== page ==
One is a hometown boy who wants simply to get his career on track. The other is a long-time Maple Leaf who just couldn't bear the thought of wearing another club's sweater.
After four days of working the phones but having nothing to show for it, Leafs general manager John Ferguson last night welcomed North York native Jason Allison to the club hours after officially signing Tie Domi.
For a guy who missed the entire 2003-04 season because of injury, Allison made out all right. He signed for one year and $1.5 million US, but there are games-played and performance bonuses that could reach $3 million, which would push Allison's deal to $4.5 million. Domi spurned a three-year, $4.5-million offer from Mario Lemieux and the Pittsburgh Penguins to take a two-year deal worth $2.5 million.
"I am coming back to be the player I was," Allison, 30, said. "I am not coming back to be a average player. Any time someone can't do what they love to do, it is tough on them. It makes you appreciate everything more and it gets you excited to get back at it. I'm ecstatic to be here and ready to go."
Domi, 35, got out of bed on Thursday morning with the intent of signing that day with the Penguins. But a final meeting with Ferguson in the afternoon, along with Ferguson's sweetening of the pot, enticed Domi to stay in Toronto. Ferguson's original offer to Domi, the longest-serving current Leaf after captain Mats Sundin, had been for one year and $850,000.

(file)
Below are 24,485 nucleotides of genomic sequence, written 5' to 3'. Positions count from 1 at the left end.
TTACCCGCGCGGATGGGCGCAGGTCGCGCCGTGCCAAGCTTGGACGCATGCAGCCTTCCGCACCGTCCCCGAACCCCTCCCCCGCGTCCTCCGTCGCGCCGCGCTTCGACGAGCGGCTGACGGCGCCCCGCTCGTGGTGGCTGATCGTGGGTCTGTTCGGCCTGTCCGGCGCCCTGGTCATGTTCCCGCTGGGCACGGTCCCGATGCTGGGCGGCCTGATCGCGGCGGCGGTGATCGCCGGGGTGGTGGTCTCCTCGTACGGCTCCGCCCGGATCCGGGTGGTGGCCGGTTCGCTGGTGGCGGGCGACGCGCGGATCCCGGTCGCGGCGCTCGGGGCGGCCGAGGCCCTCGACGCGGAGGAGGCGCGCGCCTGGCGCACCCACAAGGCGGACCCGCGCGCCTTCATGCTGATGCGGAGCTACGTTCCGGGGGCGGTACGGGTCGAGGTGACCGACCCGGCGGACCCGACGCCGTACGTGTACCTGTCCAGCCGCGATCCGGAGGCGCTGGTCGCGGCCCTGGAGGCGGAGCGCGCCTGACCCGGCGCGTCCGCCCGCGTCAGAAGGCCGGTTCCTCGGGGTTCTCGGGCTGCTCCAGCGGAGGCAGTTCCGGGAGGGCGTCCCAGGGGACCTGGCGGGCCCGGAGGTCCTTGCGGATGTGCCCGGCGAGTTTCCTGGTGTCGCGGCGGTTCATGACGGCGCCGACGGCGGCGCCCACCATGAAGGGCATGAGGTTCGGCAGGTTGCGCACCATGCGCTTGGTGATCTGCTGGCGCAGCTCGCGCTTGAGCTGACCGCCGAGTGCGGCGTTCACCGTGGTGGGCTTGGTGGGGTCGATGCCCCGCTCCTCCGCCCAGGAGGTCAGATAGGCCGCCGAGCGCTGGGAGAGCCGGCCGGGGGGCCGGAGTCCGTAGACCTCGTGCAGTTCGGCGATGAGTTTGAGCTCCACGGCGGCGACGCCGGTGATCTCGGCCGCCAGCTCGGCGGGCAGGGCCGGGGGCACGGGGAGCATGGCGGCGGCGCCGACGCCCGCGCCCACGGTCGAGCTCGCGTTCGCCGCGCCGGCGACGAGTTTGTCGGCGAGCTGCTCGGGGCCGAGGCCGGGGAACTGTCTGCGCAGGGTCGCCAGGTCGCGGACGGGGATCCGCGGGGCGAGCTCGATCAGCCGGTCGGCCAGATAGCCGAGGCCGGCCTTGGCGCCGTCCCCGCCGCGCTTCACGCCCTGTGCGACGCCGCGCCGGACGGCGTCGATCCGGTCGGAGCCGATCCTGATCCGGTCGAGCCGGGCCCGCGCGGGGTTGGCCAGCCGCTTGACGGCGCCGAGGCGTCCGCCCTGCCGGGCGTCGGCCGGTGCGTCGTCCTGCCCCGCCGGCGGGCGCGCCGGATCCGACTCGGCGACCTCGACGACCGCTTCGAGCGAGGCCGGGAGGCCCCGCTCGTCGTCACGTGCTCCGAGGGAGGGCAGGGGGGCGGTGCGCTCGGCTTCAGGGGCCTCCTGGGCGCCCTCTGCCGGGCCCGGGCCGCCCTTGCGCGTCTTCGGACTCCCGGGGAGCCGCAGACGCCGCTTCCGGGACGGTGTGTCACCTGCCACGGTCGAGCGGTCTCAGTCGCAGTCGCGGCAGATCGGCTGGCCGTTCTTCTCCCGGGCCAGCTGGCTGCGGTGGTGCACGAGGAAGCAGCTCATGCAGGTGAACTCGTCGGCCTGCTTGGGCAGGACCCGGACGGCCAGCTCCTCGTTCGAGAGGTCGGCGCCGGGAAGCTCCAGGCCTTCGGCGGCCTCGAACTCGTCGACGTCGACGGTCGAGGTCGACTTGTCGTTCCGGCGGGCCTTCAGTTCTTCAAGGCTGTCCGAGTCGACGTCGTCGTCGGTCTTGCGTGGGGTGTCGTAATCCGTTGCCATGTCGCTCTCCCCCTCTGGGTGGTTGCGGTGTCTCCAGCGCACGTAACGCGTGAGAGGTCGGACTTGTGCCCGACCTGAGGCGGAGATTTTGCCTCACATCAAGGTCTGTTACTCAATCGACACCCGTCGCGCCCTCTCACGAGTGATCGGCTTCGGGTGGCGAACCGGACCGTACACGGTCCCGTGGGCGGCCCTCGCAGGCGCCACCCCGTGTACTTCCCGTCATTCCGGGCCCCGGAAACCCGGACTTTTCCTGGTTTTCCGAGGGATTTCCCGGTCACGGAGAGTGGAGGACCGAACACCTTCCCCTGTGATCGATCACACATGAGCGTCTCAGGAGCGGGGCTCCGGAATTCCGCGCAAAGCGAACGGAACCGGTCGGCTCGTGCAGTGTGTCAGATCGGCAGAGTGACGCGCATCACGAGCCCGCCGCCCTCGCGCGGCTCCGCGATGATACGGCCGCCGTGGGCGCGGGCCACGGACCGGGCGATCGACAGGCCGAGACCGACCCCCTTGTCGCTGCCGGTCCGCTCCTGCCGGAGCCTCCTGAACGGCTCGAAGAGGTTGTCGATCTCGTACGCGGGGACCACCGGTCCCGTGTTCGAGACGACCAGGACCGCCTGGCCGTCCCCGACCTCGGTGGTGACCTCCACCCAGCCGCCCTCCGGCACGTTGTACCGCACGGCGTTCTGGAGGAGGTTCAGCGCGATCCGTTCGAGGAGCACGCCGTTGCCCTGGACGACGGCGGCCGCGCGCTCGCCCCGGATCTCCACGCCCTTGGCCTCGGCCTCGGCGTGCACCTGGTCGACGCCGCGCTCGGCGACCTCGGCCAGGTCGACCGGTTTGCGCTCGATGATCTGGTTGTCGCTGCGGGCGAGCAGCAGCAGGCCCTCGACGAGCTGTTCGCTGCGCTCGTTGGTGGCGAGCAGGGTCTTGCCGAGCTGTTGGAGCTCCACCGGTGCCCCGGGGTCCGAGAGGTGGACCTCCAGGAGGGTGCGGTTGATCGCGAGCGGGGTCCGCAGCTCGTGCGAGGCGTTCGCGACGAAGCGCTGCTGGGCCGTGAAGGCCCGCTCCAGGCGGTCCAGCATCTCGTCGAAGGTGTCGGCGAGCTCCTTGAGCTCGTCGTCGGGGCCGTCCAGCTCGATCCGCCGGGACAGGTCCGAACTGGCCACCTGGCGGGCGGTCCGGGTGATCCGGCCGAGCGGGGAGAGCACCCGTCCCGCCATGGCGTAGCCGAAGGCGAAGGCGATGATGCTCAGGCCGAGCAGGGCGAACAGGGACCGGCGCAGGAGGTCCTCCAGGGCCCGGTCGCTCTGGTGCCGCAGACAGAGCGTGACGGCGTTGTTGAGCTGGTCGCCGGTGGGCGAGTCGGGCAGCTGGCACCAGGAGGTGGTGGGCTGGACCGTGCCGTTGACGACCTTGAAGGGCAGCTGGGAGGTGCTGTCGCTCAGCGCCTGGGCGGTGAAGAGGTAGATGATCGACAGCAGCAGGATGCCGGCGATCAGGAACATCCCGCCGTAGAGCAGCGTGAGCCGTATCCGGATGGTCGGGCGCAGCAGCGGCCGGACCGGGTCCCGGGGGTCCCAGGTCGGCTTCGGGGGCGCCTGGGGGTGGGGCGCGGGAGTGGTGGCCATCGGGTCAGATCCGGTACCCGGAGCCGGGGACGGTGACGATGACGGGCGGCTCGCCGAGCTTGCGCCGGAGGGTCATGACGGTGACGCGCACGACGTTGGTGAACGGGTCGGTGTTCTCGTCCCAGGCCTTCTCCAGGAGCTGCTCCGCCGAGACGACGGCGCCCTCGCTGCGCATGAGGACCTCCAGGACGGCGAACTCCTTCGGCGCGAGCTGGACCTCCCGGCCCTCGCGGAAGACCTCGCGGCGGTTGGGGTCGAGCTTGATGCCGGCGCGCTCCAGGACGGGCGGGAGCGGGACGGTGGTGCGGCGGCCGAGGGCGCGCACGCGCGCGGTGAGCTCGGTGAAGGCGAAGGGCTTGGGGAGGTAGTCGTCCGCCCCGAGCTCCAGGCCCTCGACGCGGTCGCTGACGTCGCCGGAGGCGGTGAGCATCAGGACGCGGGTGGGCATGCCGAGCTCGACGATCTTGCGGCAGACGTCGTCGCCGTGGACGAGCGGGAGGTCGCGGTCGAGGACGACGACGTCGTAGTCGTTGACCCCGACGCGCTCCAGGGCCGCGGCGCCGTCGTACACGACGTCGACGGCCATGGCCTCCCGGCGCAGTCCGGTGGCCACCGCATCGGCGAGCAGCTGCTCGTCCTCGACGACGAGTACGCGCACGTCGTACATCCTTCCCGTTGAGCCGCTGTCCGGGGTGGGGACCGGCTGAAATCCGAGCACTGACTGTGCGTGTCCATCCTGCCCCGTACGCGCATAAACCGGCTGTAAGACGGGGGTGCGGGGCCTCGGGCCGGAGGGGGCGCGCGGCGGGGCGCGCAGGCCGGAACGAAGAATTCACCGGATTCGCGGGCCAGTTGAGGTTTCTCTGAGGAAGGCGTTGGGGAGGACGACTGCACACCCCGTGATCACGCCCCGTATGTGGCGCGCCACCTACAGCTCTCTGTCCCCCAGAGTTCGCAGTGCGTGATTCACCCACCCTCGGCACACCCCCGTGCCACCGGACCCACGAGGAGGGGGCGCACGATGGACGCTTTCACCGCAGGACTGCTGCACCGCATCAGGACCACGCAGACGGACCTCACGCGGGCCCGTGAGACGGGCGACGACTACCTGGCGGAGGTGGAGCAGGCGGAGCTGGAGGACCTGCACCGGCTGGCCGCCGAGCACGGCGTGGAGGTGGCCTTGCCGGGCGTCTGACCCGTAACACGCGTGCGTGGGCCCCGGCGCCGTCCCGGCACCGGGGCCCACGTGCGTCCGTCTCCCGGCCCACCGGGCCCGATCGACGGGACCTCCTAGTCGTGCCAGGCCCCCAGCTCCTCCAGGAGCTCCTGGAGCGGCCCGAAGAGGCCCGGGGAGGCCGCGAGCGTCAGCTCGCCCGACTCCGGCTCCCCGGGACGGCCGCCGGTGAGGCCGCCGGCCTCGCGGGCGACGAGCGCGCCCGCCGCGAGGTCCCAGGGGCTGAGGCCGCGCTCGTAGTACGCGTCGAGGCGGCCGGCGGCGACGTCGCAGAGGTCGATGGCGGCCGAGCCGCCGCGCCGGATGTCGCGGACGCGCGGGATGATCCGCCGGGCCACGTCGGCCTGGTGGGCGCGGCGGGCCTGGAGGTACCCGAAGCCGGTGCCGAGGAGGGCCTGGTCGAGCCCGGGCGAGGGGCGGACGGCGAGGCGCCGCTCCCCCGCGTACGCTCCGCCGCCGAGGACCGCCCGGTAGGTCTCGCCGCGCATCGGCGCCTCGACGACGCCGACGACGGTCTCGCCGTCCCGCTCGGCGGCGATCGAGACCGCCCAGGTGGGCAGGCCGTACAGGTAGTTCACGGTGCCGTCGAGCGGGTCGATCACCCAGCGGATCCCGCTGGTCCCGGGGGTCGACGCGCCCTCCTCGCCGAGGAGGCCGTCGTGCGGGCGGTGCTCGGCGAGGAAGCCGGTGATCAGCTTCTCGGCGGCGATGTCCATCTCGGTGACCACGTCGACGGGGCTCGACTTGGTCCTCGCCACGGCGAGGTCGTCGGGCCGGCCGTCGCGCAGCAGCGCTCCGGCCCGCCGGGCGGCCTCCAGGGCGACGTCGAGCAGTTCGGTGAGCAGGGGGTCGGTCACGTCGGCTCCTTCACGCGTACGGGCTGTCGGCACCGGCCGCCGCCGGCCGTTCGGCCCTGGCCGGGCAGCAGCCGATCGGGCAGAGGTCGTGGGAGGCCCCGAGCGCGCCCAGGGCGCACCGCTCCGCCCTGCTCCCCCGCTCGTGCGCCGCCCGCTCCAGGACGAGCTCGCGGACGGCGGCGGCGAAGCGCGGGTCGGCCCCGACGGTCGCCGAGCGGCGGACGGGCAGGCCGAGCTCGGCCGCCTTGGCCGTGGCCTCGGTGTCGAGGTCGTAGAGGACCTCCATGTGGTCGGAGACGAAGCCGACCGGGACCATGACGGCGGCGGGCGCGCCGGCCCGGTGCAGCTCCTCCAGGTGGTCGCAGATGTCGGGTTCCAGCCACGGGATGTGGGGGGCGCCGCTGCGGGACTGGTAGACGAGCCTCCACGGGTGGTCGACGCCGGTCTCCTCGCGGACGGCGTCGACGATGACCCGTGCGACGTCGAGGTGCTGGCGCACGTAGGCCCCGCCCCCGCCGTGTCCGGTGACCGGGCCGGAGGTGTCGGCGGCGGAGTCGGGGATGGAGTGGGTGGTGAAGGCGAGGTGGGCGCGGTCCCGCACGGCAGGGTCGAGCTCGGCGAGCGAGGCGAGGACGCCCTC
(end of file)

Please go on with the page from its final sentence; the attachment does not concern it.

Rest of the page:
"I really thought with my heart, not my wallet," Domi said, noting his wife and three kids were ready for a move. "The only difficult thing was I had to call my friend Mario. He just said, '(The Leafs) talked you out of (signing with Pittsburgh), didn't they?' He was right. (But) my heart made me make the decision to stay in the city I love and I don't want to bail on my teammates, my coach and my fans."
Ferguson's next move could be to get another local, Eric Lindros, on board. Ferguson acknowledged talking to Lindros and said a signing "remains to be seen."
Allison was the Canadian Hockey League player of the year with the London Knights in 1993-94 and had his best NHL season in 2000-01 when he recorded 95 points with the Boston Bruins. But when he suffered what he called "a couple of minor whiplash incidents" in the 2002-03 season while with the Los Angeles Kings, he was limited to 26 games. That was followed by the write-off of 2003-04 because of lingering symptoms and then came the lockout, wiping out last season.
If Allison reaches his bonuses, that money would count against the salary cap.
Allison was signed after undergoing a physical with the Leafs. Though he fired his medical staff earlier this summer, Ferguson refused to comment on who examined Allison. If Allison can be the player he once was, the Leafs will have a nice punch at centre with him and Sundin.
"We anticipate he will return to form (on the ice)," Ferguson said. "There is an assumption of risk in any signing and (hockey) is a contact sport. But there is a great upside. We have a motivated player who wants to be here and perform here."